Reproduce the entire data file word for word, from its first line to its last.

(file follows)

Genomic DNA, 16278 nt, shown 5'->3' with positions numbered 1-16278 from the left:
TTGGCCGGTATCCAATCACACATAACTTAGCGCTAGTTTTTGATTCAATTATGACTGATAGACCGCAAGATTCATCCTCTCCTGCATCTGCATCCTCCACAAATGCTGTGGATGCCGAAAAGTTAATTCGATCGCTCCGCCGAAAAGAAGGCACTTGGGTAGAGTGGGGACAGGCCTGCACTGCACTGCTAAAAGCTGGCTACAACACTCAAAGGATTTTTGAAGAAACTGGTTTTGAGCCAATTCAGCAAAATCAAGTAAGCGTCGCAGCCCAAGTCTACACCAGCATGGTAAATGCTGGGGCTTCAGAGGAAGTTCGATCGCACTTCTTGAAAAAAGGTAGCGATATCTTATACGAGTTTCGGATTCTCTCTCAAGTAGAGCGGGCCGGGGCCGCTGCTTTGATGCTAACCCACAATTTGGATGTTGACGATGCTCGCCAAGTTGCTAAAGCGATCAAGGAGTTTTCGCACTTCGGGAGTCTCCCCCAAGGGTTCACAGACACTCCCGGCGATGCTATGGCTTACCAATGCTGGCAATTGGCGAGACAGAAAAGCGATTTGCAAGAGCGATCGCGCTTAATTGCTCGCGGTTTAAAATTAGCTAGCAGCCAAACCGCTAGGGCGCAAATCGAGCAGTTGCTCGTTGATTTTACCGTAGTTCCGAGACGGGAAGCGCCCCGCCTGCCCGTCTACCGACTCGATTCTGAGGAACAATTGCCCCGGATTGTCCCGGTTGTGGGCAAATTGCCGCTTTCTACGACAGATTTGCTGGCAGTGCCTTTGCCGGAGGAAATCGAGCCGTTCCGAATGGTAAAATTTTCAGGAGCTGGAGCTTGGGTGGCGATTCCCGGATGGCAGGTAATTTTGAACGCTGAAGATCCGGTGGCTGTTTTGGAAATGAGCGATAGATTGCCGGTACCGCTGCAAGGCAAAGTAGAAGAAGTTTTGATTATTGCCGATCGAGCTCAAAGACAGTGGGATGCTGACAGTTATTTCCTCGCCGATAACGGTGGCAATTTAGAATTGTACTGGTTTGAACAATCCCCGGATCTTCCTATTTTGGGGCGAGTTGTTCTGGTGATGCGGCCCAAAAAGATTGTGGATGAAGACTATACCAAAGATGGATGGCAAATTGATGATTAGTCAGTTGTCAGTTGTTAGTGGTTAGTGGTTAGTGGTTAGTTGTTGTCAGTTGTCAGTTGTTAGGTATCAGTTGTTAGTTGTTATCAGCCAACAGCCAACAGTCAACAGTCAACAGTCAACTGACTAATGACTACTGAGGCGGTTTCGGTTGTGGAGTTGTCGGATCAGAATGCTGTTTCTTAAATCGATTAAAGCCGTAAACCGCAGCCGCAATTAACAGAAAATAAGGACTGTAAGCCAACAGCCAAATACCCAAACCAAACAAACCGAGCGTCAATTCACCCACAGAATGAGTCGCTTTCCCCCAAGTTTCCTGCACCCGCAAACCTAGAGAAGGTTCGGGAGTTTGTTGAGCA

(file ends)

Genomic DNA, 16278 nt, shown 5'->3' with positions numbered 1-16278 from the left:
TTGGCCGGTATCCAATCACACATAACTTAGCGCTAGTTTTTGATTCAATTATGACTGATAGACCGCAAGATTCATCCTCTCCTGCATCTGCATCCTCCACAAATGCTGTGGATGCCGAAAAGTTAATTCGATCGCTCCGCCGAAAAGAAGGCACTTGGGTAGAGTGGGGACAGGCCTGCACTGCACTGCTAAAAGCTGGCTACAACACTCAAAGGATTTTTGAAGAAACTGGTTTTGAGCCAATTCAGCAAAATCAAGTAAGCGTCGCAGCCCAAGTCTACACCAGCATGGTAAATGCTGGGGCTTCAGAGGAAGTTCGATCGCACTTCTTGAAAAAAGGTAGCGATATCTTATACGAGTTTCGGATTCTCTCTCAAGTAGAGCGGGCCGGGGCCGCTGCTTTGATGCTAACCCACAATTTGGATGTTGACGATGCTCGCCAAGTTGCTAAAGCGATCAAGGAGTTTTCGCACTTCGGGAGTCTCCCCCAAGGGTTCACAGACACTCCCGGCGATGCTATGGCTTACCAATGCTGGCAATTGGCGAGACAGAAAAGCGATTTGCAAGAGCGATCGCGCTTAATTGCTCGCGGTTTAAAATTAGCTAGCAGCCAAACCGCTAGGGCGCAAATCGAGCAGTTGCTCGTTGATTTTACCGTAGTTCCGAGACGGGAAGCGCCCCGCCTGCCCGTCTACCGACTCGATTCTGAGGAACAATTGCCCCGGATTGTCCCGGTTGTGGGCAAATTGCCGCTTTCTACGACAGATTTGCTGGCAGTGCCTTTGCCGGAGGAAATCGAGCCGTTCCGAATGGTAAAATTTTCAGGAGCTGGAGCTTGGGTGGCGATTCCCGGATGGCAGGTAATTTTGAACGCTGAAGATCCGGTGGCTGTTTTGGAAATGAGCGATAGATTGCCGGTACCGCTGCAAGGCAAAGTAGAAGAAGTTTTGATTATTGCCGATCGAGCTCAAAGACAGTGGGATGCTGACAGTTATTTCCTCGCCGATAACGGTGGCAATTTAGAATTGTACTGGTTTGAACAATCCCCGGATCTTCCTATTTTGGGGCGAGTTGTTCTGGTGATGCGGCCCAAAAAGATTGTGGATGAAGACTATACCAAAGATGGATGGCAAATTGATGATTAGTCAGTTGTCAGTTGTTAGTGGTTAGTGGTTAGTGGTTAGTTGTTGTCAGTTGTCAGTTGTTAGGTATCAGTTGTTAGTTGTTATCAGCCAACAGCCAACAGTCAACAGTCAACAGTCAACTGACTAATGACTACTGAGGCGGTTTCGGTTGTGGAGTTGTCGGATCAGAATGCTGTTTCTTAAATCGATTAAAGCCGTAAACCGCAGCCGCAATTAACAGAAAATAAGGACTGTAAGCCAACAGCCAAATACCCAAACCAAACAAACCGAGCGTCAATTCACCCACAGAATGAGTCGCTTTCCCCCAAGTTTCCTGCACCCGCAAACCTAGAGAAGGTTCGGGAGTTTGTTGAGCA